Population (2010 Census): 814,180
Square Miles: 77,047
State Capitol: Pierre
Signs and Symbols of South Dakota
The State of South Dakota is a part of the vast domain, which was acquired by the United States through the celebrated Louisiana Purchase in 1803. President Thomas Jefferson purchased the territory, which includes the present states of Missouri, Kansas, Nebraska, Iowa, Minnesota, North and South Dakota, Montana, and Idaho, from France for fifteen million dollars and the assumption of certain claims held by citizens of the United States against France.
Although nine states eventually were organized out of the Louisiana Purchase, during their existence as territories, the boundaries of these divisions were subject to frequent and marked changes, with names appearing and disappearing.
As part of what was called the Louisiana Territory in 1812, the part of South Dakota lying west of the Missouri River became known as the "Mandan Territory” and the area lying east of the Missouri River became incorporated into the Missouri Territory. The eastern half of the state was included in the Michigan Territory in 1834, and two years later it became part of the Wisconsin Territory. In 1849, after the organization of Wisconsin as a state, the area east of the Missouri River was included in the Minnesota Territory. The portion of South Dakota west of the Missouri River was included in the Nebraska Territory in 1854.
The admission of Minnesota as a state in 1885 left all the country west of its boundaries along the Big Sioux River to the Missouri River without any organization, legal name, or existence. This part was, by common consent, designated by the name of Dakota, a Native American name that means "confederated" or "leagued together," and was originally derived from the great associated tribe of Native Americans, known in their own language as Dakotas.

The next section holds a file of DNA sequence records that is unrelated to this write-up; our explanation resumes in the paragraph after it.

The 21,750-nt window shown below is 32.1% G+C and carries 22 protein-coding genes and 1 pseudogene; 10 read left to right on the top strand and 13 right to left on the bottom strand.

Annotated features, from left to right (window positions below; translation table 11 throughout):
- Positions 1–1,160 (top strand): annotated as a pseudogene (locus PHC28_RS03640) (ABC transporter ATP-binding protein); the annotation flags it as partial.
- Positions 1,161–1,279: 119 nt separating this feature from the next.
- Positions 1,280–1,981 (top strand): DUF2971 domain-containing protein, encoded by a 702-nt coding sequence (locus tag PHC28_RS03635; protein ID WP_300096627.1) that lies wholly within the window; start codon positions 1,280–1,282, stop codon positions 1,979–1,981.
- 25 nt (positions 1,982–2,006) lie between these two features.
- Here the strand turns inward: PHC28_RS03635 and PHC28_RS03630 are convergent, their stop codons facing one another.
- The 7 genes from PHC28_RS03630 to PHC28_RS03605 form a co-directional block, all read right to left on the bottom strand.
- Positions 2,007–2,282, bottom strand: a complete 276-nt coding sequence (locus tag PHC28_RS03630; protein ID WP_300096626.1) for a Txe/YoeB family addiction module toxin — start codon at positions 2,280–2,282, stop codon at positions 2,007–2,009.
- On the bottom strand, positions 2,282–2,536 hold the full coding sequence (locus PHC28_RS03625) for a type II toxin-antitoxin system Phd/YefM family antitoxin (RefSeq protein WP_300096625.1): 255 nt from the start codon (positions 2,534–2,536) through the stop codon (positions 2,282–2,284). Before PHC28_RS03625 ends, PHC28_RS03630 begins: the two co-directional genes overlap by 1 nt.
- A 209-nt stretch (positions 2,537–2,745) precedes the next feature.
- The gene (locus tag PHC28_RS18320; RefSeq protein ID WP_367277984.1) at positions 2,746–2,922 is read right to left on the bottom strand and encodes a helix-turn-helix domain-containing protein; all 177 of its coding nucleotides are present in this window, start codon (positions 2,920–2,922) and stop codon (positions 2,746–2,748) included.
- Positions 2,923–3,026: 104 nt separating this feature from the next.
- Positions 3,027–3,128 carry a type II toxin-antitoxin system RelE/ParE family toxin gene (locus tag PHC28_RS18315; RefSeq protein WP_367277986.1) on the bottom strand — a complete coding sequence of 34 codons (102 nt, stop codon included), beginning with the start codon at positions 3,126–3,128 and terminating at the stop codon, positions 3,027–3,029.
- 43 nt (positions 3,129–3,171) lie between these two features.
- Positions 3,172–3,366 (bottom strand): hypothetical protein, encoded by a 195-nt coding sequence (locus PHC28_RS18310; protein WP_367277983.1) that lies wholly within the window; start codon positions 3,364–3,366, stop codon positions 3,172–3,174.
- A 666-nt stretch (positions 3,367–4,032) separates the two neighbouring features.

In 1861, President James Buchanan signed the Organic Act, creating the Dakota Territory, including the present states of North and South Dakota, Montana, Wyoming, and a small part of Nebraska. By 1868, the Dakota Territory consisted of only what are North and South Dakota today. In 1889, the "Omnibus Bill" or the Enabling Act was adopted, which provided for the dividing of Dakota Territory into the states of North and South Dakota. This enabled the two Dakotas, Montana, and Washington to formulate constitutions.
Today, South Dakota is located in the heartland of the United States. It is a rectangular area approximately 370 miles by 210 miles. Its 77,047 square miles make it the 16th largest in size among the fifty states. South Dakota has a population of around 814,180.
(The introductory material to the chronology was substantially derived from the “Introductory,” Revised Code of South Dakota, 1903, and the “Dakota Historical Sketch,” South Dakota Manual, 1905.)
(The total population estimate is from the Annual Estimates of the Population for Counties of South Dakota, based on July 2010 U.S. Census Data estimates.)